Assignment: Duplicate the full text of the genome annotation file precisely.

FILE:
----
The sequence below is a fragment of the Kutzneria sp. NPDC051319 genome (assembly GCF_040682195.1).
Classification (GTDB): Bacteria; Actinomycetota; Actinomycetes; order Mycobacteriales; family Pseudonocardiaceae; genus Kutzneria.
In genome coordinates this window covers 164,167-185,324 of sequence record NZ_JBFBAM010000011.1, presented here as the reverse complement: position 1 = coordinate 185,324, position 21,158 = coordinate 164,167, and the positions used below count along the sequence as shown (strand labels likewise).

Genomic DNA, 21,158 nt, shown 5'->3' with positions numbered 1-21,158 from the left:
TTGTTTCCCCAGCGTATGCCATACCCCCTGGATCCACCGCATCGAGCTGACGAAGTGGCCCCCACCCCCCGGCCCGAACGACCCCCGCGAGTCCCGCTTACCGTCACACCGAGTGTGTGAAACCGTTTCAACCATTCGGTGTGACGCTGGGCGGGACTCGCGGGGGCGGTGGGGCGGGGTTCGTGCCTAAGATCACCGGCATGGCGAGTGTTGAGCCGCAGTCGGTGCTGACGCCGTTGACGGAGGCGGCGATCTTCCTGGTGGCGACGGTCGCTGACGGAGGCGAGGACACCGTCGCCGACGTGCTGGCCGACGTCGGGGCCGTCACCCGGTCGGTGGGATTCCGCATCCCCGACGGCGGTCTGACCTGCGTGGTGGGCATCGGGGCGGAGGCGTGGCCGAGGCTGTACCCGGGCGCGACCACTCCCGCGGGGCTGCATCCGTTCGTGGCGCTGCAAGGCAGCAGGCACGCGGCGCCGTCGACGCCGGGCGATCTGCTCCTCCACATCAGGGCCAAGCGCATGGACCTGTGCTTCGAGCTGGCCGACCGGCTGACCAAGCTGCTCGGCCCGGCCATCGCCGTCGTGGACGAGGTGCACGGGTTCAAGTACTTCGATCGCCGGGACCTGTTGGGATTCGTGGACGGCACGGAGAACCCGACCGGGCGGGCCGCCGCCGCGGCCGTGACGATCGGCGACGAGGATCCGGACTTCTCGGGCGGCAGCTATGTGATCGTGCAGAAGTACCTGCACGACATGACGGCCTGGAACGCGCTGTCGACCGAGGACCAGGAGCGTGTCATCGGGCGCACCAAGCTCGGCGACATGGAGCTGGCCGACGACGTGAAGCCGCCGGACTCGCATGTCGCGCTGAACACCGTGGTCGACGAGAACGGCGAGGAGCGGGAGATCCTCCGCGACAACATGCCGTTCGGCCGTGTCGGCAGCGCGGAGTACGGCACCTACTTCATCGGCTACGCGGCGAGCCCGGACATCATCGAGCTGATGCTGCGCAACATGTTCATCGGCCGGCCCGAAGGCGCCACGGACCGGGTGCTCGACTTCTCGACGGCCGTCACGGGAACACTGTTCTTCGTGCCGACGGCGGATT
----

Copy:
The sequence below is a fragment of the Kutzneria sp. NPDC051319 genome (assembly GCF_040682195.1).
Classification (GTDB): Bacteria; Actinomycetota; Actinomycetes; order Mycobacteriales; family Pseudonocardiaceae; genus Kutzneria.
In genome coordinates this window covers 164,167-185,324 of sequence record NZ_JBFBAM010000011.1, presented here as the reverse complement: position 1 = coordinate 185,324, position 21,158 = coordinate 164,167, and the positions used below count along the sequence as shown (strand labels likewise).

Genomic DNA, 21,158 nt, shown 5'->3' with positions numbered 1-21,158 from the left:
TTGTTTCCCCAGCGTATGCCATACCCCCTGGATCCACCGCATCGAGCTGACGAAGTGGCCCCCACCCCCCGGCCCGAACGACCCCCGCGAGTCCCGCTTACCGTCACACCGAGTGTGTGAAACCGTTTCAACCATTCGGTGTGACGCTGGGCGGGACTCGCGGGGGCGGTGGGGCGGGGTTCGTGCCTAAGATCACCGGCATGGCGAGTGTTGAGCCGCAGTCGGTGCTGACGCCGTTGACGGAGGCGGCGATCTTCCTGGTGGCGACGGTCGCTGACGGAGGCGAGGACACCGTCGCCGACGTGCTGGCCGACGTCGGGGCCGTCACCCGGTCGGTGGGATTCCGCATCCCCGACGGCGGTCTGACCTGCGTGGTGGGCATCGGGGCGGAGGCGTGGCCGAGGCTGTACCCGGGCGCGACCACTCCCGCGGGGCTGCATCCGTTCGTGGCGCTGCAAGGCAGCAGGCACGCGGCGCCGTCGACGCCGGGCGATCTGCTCCTCCACATCAGGGCCAAGCGCATGGACCTGTGCTTCGAGCTGGCCGACCGGCTGACCAAGCTGCTCGGCCCGGCCATCGCCGTCGTGGACGAGGTGCACGGGTTCAAGTACTTCGATCGCCGGGACCTGTTGGGATTCGTGGACGGCACGGAGAACCCGACCGGGCGGGCCGCCGCCGCGGCCGTGACGATCGGCGACGAGGATCCGGACTTCTCGGGCGGCAGCTATGTGATCGTGCAGAAGTACCTGCACGACATGACGGCCTGGAACGCGCTGTCGACCGAGGACCAGGAGCGTGTCATCGGGCGCACCAAGCTCGGCGACATGGAGCTGGCCGACGACGTGAAGCCGCCGGACTCGCATGTCGCGCTGAACACCGTGGTCGACGAGAACGGCGAGGAGCGGGAGATCCTCCGCGACAACATGCCGTTCGGCCGTGTCGGCAGCGCGGAGTACGGCACCTACTTCATCGGCTACGCGGCGAGCCCGGACATCATCGAGCTGATGCTGCGCAACATGTTCATCGGCCGGCCCGAAGGCGCCACGGACCGGGTGCTCGACTTCTCGACGGCCGTCACGGGAACACTGTTCTTCGTGCCGACGGCGGATT